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Outline the development of attachment

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Assignment One Attachment 1. Outline the development of attachment According to Shaffer, the development of attachment can be divided into four main phases. Other researchers have then added two additional stages to this original theory. * Pre Attachment Phase - from birth to 3 months. From 6 weeks the baby develops an attraction to other humans, especially adults in preference to other objects. This can be illustrated through social behaviours like gurgling, reaching out and smiling. * Indiscriminate Attachment Phase - from 3 to 7 months. The infant begins to show preference for familiar over un-familiar people. However, a stranger looking at them will not cause too much distress. * Discriminate Attachment Phase - from 7 to 9 months. The infant begins to develop specific attachments, particularly with the mother. Separation anxiety occurs when the attachment figures leave and infants also begin to display a fear of strangers. * Multiple attachment phase - From 9 months onwards. Strong ties develop with major caregivers eg. Father, siblings and non-caregivers eg. Children. * Relationship develops as two way - From 2 to 3 years. Before this time the adult is purely a means of getting what the infant wants. Now the infant begins to give something back in return * Lessoning of the physical closeness to the adult. ...read more.


* Additionally, the "critical period" during which imprinting can occur was thought to be limited and severely restricted to the animals very early life. Bowlby , who first applied this idea to the infant-caregiver bond, was inspired by Lorenz's studies of imprinting in baby geese. He believed that the human baby, like the young of most animal species, is equipped with a set of built-in behaviours that helps keep the parent nearby, increasing the chances that the infant will be protected from danger. Contact with the parent also ensures that the baby will be fed, but Bowlby was careful to point out that feeding is not the basis of attachment. According to Bowlby, the infant's relationship to the parent begins as a set of innate signals that call the adult to the baby's side. As time passes, a true affectionate bond develops, which is supported by new cognitive and emotional capacities as well as a history of consistent, sensitive and responsive care by the parent. Out of this experience, children form an enduring affectional bond with their caregivers that enable them to use this attachment figure as a secure base. The inner representation of this parent-child bond becomes an important part of personality. It serves as an internal working model, or set of expectations about the availability of attachment figures, the likelihood of receiving support from them during times of stress, and the interaction with those figures. ...read more.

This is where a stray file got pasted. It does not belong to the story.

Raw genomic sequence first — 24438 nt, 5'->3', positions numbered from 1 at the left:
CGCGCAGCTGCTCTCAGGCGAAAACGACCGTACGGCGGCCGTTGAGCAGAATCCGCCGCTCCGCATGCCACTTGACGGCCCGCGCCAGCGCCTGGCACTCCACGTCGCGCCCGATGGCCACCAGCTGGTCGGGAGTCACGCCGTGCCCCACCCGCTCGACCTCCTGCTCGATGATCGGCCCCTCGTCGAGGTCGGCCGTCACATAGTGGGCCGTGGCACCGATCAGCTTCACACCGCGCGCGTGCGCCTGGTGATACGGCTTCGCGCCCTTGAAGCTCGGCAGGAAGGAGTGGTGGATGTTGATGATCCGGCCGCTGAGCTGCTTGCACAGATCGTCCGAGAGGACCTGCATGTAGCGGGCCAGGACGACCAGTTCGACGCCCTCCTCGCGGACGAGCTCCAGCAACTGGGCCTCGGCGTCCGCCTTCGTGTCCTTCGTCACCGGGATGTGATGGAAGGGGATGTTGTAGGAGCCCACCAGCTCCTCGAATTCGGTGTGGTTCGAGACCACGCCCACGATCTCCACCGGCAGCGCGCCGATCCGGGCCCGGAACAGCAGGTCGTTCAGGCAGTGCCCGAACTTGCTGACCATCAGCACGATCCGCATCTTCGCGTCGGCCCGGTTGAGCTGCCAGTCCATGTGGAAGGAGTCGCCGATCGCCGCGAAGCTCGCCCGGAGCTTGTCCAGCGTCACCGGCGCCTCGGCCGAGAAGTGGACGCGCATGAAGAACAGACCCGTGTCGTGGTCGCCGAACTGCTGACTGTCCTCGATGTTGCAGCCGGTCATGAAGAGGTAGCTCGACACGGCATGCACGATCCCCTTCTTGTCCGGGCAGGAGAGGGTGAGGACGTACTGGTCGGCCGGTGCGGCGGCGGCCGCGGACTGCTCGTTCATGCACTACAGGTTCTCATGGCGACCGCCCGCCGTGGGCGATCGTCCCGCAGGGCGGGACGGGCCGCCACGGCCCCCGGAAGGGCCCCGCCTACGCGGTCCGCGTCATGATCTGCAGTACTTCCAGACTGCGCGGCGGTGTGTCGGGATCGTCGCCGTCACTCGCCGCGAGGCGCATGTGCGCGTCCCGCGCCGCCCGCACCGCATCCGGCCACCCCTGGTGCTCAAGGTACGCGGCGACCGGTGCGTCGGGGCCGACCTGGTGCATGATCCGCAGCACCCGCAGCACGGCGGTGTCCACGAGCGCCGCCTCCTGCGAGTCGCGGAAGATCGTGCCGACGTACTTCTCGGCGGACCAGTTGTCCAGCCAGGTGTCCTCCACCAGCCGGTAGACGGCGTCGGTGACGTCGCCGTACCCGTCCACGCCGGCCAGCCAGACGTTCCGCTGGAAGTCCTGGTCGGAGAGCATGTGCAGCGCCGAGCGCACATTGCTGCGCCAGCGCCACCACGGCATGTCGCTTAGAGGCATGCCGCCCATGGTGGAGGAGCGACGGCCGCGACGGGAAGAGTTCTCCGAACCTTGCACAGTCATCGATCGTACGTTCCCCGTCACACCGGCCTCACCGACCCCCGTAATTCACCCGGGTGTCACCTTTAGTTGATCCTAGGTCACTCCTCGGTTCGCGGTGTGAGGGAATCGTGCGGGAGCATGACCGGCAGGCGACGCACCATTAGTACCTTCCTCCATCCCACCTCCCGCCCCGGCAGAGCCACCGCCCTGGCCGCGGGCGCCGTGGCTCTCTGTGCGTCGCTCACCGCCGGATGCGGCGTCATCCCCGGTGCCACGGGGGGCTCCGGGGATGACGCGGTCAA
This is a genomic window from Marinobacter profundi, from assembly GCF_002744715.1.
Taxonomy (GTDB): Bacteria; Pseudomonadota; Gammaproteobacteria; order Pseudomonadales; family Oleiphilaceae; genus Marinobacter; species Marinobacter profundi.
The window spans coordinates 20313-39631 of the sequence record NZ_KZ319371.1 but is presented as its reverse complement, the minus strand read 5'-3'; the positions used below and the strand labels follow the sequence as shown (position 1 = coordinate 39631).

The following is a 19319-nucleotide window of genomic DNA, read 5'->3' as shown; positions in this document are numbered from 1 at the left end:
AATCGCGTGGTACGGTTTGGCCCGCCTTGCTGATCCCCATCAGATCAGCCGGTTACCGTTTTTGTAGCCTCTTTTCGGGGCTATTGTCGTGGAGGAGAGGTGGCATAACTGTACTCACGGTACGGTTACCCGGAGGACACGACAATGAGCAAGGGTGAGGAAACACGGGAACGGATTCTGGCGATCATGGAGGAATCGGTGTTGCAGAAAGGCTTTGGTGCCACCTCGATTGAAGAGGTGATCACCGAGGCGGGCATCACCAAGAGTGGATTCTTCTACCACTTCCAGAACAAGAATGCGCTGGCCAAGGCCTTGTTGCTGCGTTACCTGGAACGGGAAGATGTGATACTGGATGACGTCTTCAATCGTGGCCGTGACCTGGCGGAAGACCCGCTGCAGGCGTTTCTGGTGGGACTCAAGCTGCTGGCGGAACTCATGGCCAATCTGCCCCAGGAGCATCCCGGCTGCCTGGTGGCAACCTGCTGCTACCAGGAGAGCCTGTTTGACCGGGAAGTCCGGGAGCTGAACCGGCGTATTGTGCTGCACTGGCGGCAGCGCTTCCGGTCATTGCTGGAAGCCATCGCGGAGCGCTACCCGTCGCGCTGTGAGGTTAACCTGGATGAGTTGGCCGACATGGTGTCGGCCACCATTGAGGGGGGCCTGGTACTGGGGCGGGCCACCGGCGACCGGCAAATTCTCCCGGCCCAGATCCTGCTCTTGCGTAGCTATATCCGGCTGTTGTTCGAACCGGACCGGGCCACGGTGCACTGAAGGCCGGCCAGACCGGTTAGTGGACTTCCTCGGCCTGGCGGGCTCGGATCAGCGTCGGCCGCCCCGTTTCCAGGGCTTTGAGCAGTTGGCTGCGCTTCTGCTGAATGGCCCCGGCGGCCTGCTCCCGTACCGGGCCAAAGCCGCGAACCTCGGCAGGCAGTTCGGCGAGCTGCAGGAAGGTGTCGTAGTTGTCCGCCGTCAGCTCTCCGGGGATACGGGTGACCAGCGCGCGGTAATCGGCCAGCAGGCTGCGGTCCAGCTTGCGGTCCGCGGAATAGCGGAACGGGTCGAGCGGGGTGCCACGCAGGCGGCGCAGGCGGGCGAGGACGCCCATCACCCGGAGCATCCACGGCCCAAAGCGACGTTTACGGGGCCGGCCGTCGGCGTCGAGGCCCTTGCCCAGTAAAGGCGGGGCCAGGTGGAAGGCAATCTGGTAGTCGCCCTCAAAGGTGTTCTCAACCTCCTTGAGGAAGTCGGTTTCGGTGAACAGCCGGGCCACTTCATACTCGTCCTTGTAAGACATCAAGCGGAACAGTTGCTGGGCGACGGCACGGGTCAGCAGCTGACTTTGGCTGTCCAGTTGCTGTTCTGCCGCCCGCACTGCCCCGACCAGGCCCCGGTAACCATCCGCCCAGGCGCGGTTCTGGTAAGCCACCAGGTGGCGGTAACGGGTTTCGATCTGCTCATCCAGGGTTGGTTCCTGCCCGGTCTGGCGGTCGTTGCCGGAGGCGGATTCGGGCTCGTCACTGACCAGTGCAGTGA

She learned to say and recognise a lot of words, and though she never got to grips with grammar, she communicated well. Accordingly, she made about a year's progress for every year after she was found. Another area of concern was Genie's ability to form attachments. She did seem to become attached to the family who looked after her, and became gradually more sociable. However, after four years with the Riglers, the research funding was cut. Genie still displayed a lot of difficult behaviour, such as tantrums, and looking after her had been a real strain on the family, so the Riglers gave up looking after her, and Genie returned to her biological mother. Unfortunately, Genie was too difficult for her mother to take care of, and she was placed in a series of care homes and foster homes, where she was sometimes treated very badly, and she regressed dramatically. This study shows that extreme privation has serious and lasting effects, on both emotional development (attachment) and cognitive development (language), but these effects can be reversed to some extent with high quality care. It is not clear whether Genie suffered from some kind of learning difficulties from birth. Dr Jake Shurley found that Genie had abnormal sleep spindles, which suggested she had been brain damaged; however it was argued that as Genie had made such good progress she must have been 'normal' at some point. ?? ?? ?? ?? 1 Niamh Corey Psychology ...read more.

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